One can show that spectrifications of maps between $\Sigma$-cofibrant prespectra that are spacewise homotopy equivalences are homotopy equivalences of spectra. I'm interested in the following:

Does this result hold if only the source prespectrum is assumed to be $\Sigma$-cofibrant?

The reason for my interest is the following. The adjoint from prespectra to inclusion prespectra is difficult to deal with. I see that sometimes people replace a prespectrum by a thickened one, via a cylinder construction, as in Chapter X, Section 5 of Elmendorf-Kriz-Mandell-May's "Rings, modules and algebras in stable homotopy theory", to get a $\Sigma$-cofibrant prespectrum so that we have a nicer description of the spectrification. This is done, for example, when defining the topological Hochschild spectrum in Hesselholt-Madsen's "On the $K$-theory of finite algebras over Witt vectors of perfect fields". Say the original prespectrum is $t$, the cylinder construction yielding a $\Sigma$-cofibrant prespectrum is denoted by $K$ and spectrification is denoted by $L$. We have a map of prespectra $Kt \to t$ which is a spacewise homotopy equivalence. I would hope that $LKt$ and $Lt$ are related in a nice way so as to say that the intermediate thickening didn't essentially change anything. The "nice way" I'm hoping for is that one can deduce that the induced map $LKt \to Lt$ is a homotopy equivalence (or perhaps weak homotopy equivalence).

  • 2
    $\begingroup$ What model are you using for spectra? $\endgroup$ Jan 30, 2018 at 19:13
  • $\begingroup$ I suppose I should have said: the one in EKMM $\endgroup$
    – M.G.
    Feb 2, 2018 at 22:26

1 Answer 1


This is false. Unfortunately, lack of cofibrancy in this kind of situation can mean an almost entire loss of control over what happens to the spectrification. Let's give an example.

Here is a prespectrum $S$: it associates to an inner product space $V$ the one-point compactification $S^V = V \cup \{\infty\}$.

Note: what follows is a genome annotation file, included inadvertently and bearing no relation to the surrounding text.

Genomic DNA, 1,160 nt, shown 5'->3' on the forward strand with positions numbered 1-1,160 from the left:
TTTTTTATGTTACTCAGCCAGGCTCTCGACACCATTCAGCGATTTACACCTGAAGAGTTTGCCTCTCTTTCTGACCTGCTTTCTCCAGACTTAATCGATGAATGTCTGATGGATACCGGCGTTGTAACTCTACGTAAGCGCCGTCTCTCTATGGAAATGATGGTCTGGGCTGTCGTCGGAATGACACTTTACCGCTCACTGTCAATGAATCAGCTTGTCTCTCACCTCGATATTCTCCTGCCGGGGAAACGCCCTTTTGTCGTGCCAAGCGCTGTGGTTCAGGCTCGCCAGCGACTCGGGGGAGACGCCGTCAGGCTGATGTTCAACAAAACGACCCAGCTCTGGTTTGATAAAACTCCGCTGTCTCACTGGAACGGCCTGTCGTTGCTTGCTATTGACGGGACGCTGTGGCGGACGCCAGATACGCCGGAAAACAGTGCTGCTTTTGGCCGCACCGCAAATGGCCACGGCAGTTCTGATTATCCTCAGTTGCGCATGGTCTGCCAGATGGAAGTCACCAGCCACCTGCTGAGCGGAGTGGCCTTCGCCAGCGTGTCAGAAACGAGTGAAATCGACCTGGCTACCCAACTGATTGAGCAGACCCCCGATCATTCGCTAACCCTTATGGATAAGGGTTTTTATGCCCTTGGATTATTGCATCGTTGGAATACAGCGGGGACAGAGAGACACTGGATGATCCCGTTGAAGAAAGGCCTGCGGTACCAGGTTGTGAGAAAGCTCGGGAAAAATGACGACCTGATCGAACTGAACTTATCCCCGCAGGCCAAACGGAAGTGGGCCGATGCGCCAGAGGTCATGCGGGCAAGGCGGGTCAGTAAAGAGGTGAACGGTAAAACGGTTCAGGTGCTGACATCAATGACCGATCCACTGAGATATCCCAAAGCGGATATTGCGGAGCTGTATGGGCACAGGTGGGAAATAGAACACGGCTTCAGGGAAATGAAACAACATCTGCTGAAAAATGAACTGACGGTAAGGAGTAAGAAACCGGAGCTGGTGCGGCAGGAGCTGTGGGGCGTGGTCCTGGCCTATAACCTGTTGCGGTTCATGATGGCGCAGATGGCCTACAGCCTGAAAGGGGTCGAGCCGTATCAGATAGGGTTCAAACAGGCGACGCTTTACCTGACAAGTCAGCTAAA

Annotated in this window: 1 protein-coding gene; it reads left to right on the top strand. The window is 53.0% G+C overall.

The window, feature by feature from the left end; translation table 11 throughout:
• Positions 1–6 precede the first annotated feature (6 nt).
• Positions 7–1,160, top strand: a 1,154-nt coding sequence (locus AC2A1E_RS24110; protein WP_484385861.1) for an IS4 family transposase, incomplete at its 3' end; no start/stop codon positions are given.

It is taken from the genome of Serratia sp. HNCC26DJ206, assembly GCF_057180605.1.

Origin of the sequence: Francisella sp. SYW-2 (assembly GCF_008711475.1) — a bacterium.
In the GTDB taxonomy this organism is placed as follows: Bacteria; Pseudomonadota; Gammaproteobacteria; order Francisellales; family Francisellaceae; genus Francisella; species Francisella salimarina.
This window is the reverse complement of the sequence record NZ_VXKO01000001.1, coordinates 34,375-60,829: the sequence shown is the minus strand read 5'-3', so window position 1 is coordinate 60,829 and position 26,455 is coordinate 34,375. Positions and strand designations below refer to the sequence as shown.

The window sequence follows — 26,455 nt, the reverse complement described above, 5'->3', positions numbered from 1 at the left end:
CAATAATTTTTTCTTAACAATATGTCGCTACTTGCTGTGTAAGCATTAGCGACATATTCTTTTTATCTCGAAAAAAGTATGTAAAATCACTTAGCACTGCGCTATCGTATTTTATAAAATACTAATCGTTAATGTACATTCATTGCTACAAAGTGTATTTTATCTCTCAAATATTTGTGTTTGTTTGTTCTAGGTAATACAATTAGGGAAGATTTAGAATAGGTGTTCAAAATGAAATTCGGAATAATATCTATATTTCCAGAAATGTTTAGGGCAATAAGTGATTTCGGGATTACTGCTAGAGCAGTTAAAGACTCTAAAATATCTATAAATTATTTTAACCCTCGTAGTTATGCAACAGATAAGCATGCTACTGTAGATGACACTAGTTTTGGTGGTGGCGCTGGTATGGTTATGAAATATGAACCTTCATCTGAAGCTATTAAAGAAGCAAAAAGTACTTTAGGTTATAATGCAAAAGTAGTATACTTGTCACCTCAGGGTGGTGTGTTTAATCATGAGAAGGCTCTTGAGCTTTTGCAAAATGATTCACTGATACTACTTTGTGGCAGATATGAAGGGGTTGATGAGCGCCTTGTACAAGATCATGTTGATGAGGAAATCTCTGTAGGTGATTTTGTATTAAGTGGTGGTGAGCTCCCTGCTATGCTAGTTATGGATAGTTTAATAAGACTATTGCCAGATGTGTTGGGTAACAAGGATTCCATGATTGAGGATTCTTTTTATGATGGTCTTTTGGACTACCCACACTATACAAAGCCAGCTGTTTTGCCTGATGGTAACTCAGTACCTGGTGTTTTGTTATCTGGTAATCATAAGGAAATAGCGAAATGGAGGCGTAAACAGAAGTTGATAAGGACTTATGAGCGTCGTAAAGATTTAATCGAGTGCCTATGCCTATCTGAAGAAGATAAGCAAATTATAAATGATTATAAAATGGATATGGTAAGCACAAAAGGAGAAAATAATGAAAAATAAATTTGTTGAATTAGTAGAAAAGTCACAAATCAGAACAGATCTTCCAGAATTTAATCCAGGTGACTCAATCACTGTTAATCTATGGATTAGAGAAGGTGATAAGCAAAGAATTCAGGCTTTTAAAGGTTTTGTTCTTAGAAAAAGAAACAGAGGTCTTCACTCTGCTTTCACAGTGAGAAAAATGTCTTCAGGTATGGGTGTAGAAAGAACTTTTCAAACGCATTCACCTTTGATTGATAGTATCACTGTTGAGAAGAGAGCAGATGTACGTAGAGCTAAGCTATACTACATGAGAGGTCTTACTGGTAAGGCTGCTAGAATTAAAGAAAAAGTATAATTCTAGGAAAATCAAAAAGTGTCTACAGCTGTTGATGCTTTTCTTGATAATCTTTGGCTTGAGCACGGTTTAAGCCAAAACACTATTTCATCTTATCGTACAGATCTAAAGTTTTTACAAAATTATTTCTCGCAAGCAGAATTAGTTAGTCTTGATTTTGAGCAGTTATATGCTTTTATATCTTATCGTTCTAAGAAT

For every $V$, there is a subspace $D(V)$ which is the complement of the open ball of radius $1/\dim(V)$, and a quotient space $T(V) = S^V / D(V)$. This quotient is the one-point compatictification of the ball of radius $1/\dim(V)$, so $T(V)$ is a sphere where we have collapsed all the long vectors. We have natural structure maps $S^W \wedge T(V) \to T(W \oplus V)$ that are compatible across $V$ and $W$ (the right-hand term is a larger quotient of $S^{W \oplus V}$ than the left-hand one). These assemble together into a prespectrum $T$ and there's a natural map $S \to T$ which is levelwise a homotopy equivalence. Moreover, $S$ is $\Sigma$-cofibrant (it's the suspension prespectrum of $S^0$).

$S$ will spectrify to the sphere spectrum. However, $T$ spectrifies to something entirely different. Any map from $T$ to a spectrum $Y$ (whose structure maps are homeomorphisms) will factor through $$T(V) \to {\rm colim}_{W} \Omega^W T(W \oplus V) \to Y(V)$$ and any nonzero vector $v$ in $T(V)$ gets sent to a loop through vectors of length strictly greater than or equal to $||v||$, and these become equivalent to the point $\infty$ in the colimit because we are progressively identifying vectors of shorter and shorter length with $\infty$.

Long story short, the spectrification of $T$ factors through a prespectrum $W$ which sends each $V$ to the Sierpinski two-point space, and the map $S \to W$ induces zero on homotopy groups.

  • $\begingroup$ This is great, thanks a lot! Shame though then that I don't have the desired relation $LKt$ and $Lt$. My next question then is what one can say about this relation; is there anything you could offer on this? $\endgroup$
    – M.G.
    Feb 2, 2018 at 22:25

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